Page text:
What Panama’s Recognition of China Means for America’s Backyard

What Panama’s Recognition of China Means for America’s Backyard
Chinese Foreign Minister Wang Yi and Panamanian Foreign Minister Isabel de Saint Malo attend a press conference, Panama City, Sept. 17, 2017 (AP photo by Arnulfo Franco).

When Panama cut diplomatic ties with Taiwan in favor of recognizing China in June, it was an acknowledgment of the significant commercial interests China already has in one of the most important transport and financial hubs in the Western Hemisphere. It also opened the door for deeper Chinese involvement in Panama. In an email interview, R. Evan Ellis, a research professor of Latin American studies at the U.S. Army War College Strategic Studies Institute and the author of “The Strategic Dimension of Chinese Engagement with Latin America,” explains what’s behind Panama’s diplomatic shift, the opportunities the move unlocks and what it means for China’s wider strategy in the region. The views expressed in this interview are strictly those of the author.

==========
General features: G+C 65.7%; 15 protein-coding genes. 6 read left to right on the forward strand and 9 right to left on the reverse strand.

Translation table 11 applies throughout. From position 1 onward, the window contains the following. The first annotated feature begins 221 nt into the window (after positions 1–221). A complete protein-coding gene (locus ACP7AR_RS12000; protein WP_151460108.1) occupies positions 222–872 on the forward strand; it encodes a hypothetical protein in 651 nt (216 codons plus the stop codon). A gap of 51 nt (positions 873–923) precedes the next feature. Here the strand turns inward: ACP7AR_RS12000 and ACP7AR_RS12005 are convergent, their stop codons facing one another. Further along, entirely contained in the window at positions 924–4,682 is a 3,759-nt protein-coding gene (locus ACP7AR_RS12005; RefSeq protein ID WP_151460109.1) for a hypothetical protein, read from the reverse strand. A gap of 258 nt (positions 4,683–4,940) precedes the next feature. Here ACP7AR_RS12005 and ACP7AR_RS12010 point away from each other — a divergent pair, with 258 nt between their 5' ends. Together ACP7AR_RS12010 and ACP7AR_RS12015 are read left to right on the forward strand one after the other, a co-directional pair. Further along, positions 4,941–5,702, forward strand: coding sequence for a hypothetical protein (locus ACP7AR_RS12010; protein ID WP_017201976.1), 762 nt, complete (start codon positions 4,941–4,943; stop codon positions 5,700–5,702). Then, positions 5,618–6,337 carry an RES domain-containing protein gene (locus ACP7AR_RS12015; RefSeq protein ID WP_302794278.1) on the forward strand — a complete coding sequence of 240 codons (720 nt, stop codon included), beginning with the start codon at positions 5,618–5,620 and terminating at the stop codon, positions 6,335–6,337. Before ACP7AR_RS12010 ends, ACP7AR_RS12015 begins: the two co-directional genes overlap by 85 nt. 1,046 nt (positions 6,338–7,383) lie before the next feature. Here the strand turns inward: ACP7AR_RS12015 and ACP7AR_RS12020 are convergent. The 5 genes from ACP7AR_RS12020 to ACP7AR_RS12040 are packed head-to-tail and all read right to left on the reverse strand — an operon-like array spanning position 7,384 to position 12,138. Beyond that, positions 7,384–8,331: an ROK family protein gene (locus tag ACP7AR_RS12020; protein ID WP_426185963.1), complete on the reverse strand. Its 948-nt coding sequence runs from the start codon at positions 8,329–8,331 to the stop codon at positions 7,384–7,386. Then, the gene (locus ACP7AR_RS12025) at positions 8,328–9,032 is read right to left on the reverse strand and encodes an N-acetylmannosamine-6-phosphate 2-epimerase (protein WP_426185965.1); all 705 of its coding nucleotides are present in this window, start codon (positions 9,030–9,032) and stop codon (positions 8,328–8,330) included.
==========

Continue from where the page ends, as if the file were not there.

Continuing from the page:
WPR: What prompted the sudden engagement between Beijing and Panama, and why were there no official relations prior to 2017?

R. Evan Ellis: The change reflected China’s abandonment of its informal “diplomatic truce” with Taiwan in 2016, as well as its significant, economically driven soft power in Central America. In 2008, China and Taiwan had agreed to suspend their struggle to change the diplomatic posture of states recognizing the other, while working to strengthen their own political and diplomatic relationship. But a breakdown in the truce following the January 2016 election of the Democratic Progressive Party in Taiwan led Beijing to punish Taipei through its diplomatic relations. Panama’s shift from recognizing Taiwan to China was the third such victory for Beijing in its resumed diplomatic struggle, which began with the recognition of Gambia in March 2016, followed by Sao Tome and Principe in December.

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